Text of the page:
Nothing on this website is intended to be a substitute for professional medical advice, diagnosis, or treatment. You should always seek the advice of your physician or other qualified health provider with any questions you may have regarding a medical condition. The contents of this website are for informational purposes only.
I swear, every time I am on the internet, I’m told to try out some new weight-loss pill or drink, dieting meal plan, or sign up for an online fitness subscription. While it may be easy to scroll by, it makes me wonder about the obsession society has with “health.” I say “health” because it is a relative term—obviously, we all want to be healthy, but when it comes down to it, healthy means something different for everyone.
Trying to help people feel their best is a noble cause, but I can’t help but think that these gimmicky diets and flashy fitness Youtubers are missing something when it comes to getting healthy.
That thing just might be sleep.
I know I am not the only one bombarded daily by new diets, products, and exercise programs that tell us that our health can drastically change in a matter of weeks or days. Companies know exactly how to snatch up our business—before-and-after photos, product reviews, and your favorite influencer promising that it is the only thing that works. They have proven to be quite effective in advertising; the industry is worth over $66 billion and estimated to grow by the year.
The problem is that the majority of dieting- and exercise-based companies are not actually proven to be effective and have little to no scientific backing. While the industry has been raking in more cash each year, obesity rates have only increased.
This ultimately stems from a misunderstanding about weight loss and health. Genetics is a huge factor in and of itself—metabolism, blood sugar, how many calories your body stores, family history, anxiety, among others. So how does rest fit into the mix?
Although most might believe that weight is due exclusively to diet and exercise, shuteye has been proven to play a role in our health as well, from the hormones that are released during rest to late-night cravings that can lead to overeating. Research even shows that night owls tend to weigh more than morning people, which begs the question: what in the world happens to our appetites at night?
Burning calories can only be done during the day, right? Well, despite what you may think, you are burning calories without even knowing it. While you are flying around in dreamland, your body is actually doing some work behind the scenes.
During REM, in particular, our metabolism speeds up, using that energy we consumed during the day. It is no surprise, then, that resting less or poorly slows down the metabolism, meaning less energy is being used or fewer calories are being burned.
Research has found that more insulin and cortisol are made when we get lower-quality or less rest than we should, and higher levels of insulin and cortisol tell our bodies to store extra calories as fat. These extra calories from less slumber are stored as fat, specifically in the abdomen.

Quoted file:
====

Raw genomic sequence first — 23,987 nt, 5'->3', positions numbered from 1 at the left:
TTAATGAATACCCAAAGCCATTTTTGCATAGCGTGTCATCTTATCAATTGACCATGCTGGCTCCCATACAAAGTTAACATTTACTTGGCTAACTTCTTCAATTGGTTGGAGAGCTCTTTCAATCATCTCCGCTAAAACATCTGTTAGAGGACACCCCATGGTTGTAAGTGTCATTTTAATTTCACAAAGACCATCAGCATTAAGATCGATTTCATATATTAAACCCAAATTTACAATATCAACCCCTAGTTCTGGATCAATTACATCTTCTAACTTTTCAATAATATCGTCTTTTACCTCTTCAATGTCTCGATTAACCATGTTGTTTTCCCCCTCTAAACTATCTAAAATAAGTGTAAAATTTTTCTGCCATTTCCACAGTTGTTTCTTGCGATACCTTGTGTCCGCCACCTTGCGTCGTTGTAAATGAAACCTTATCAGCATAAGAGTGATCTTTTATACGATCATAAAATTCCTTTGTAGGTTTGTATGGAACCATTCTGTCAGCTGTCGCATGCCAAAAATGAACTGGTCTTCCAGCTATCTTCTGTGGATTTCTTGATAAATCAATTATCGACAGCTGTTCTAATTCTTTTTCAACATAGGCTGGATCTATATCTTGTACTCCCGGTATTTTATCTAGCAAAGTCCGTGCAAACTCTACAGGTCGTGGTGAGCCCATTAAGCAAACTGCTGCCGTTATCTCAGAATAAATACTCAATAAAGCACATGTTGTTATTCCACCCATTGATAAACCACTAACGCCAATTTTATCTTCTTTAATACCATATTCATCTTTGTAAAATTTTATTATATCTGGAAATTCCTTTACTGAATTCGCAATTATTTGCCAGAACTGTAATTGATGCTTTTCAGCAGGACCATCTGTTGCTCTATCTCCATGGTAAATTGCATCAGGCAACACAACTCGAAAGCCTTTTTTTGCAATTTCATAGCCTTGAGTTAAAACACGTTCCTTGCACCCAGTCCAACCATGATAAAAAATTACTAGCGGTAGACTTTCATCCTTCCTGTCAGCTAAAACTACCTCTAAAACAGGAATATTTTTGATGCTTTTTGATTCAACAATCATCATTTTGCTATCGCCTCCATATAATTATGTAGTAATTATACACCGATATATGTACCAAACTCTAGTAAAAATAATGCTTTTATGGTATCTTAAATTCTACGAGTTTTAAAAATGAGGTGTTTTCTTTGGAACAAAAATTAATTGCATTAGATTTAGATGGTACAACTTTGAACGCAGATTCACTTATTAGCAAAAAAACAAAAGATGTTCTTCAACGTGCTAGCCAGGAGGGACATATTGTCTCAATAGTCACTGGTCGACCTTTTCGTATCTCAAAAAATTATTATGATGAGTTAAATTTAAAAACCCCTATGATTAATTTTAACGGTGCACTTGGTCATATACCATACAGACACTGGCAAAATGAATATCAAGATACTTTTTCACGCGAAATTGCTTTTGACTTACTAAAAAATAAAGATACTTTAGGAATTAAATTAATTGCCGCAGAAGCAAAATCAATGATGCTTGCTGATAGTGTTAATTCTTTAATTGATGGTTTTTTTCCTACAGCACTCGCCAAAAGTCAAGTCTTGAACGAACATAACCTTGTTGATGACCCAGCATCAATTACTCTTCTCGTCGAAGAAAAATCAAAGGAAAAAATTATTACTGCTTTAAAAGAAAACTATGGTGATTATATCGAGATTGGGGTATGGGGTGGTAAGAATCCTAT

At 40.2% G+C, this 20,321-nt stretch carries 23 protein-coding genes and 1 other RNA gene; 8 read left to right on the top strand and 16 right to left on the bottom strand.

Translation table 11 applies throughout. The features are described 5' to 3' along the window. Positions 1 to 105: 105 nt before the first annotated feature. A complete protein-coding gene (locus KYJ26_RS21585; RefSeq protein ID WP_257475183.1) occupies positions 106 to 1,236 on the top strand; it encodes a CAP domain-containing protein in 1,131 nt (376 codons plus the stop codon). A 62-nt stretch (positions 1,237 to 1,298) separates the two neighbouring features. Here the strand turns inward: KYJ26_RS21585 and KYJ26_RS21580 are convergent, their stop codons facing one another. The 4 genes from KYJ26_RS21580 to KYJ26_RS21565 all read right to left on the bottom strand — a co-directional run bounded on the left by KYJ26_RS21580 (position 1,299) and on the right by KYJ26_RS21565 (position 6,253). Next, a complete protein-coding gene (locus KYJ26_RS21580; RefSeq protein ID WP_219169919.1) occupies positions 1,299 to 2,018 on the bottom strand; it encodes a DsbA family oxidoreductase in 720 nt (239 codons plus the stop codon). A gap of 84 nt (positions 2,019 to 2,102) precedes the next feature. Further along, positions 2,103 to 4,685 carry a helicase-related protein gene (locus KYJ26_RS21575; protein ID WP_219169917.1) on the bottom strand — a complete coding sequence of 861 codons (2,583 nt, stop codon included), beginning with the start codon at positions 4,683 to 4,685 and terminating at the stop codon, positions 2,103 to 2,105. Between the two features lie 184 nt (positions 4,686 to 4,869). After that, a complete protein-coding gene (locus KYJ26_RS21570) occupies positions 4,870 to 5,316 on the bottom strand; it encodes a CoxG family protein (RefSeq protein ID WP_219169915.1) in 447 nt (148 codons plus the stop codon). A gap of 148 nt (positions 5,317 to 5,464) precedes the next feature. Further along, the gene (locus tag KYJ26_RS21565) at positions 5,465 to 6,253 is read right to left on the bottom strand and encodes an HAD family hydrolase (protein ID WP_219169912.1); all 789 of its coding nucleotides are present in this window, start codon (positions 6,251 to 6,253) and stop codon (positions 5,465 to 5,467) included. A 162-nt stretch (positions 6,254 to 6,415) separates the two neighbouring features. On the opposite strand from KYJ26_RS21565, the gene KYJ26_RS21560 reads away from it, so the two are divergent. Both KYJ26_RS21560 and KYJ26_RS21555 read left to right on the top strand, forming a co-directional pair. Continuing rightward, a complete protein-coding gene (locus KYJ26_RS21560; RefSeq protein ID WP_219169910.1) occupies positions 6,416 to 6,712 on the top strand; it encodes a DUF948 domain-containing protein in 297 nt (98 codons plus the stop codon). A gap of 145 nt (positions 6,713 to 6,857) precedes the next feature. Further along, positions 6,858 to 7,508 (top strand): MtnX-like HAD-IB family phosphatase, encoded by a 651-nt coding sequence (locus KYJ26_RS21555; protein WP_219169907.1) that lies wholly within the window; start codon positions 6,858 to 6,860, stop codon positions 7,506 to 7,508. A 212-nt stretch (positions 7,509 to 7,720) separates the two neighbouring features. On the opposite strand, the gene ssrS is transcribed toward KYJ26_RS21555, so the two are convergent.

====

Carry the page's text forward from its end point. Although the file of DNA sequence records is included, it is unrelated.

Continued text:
Have you ever noticed that you often get the munchies while watching late-night television? No, those Doritos aren’t actually calling your name from the pantry. Your body, however, might be telling you that they are.
When our bodies are short on sleep, two hormones are affected: ghrelin, which tells us that we are hungry, rises and leptin, which tells us that we are full, decreases. The increased cortisol levels we touched on earlier tell our brain that we need serotonin, a neurotransmitter that juggles our mood and appetite. Fat and carbs release serotonin in our bodies, leading to cravings.
This is all very sciency talk for saying that the need for a midnight snack could definitely be chemical.
All those nights of calorie storing and snacking can lead to weight gain. Loads of research has confirmed that less rest is positively correlated with gaining weight. In fact, one long-term, 16-year study followed 68,183 women and their weight and rest habits.
Those who averaged 7 or more hours of slumber gained less weight than those who got less, which suggests that consistent sleep deprivation has an association with putting on extra pounds and incident obesity.
For me and many others, stress commonly gets in the way of a good night’s rest. Unfortunately, less sleep also increases stress, so sometimes it can feel like there is no escape. As we now know, sleep deprivation can lead to late-night eating, and for many, overeating foods that are not dietarily beneficial comes hand-in-hand with stress and anxiety.
Those who live a high-stress lifestyle may find themselves feeling these effects day-in and day-out, and this can create a rocky relationship with both food and rest.
A vicious cycle indeed, sleep disorders lead to weight gain, and those who are overweight are more likely to encounter disorders. The first part of overcoming this is getting diagnosed, but many do not even know that they have one.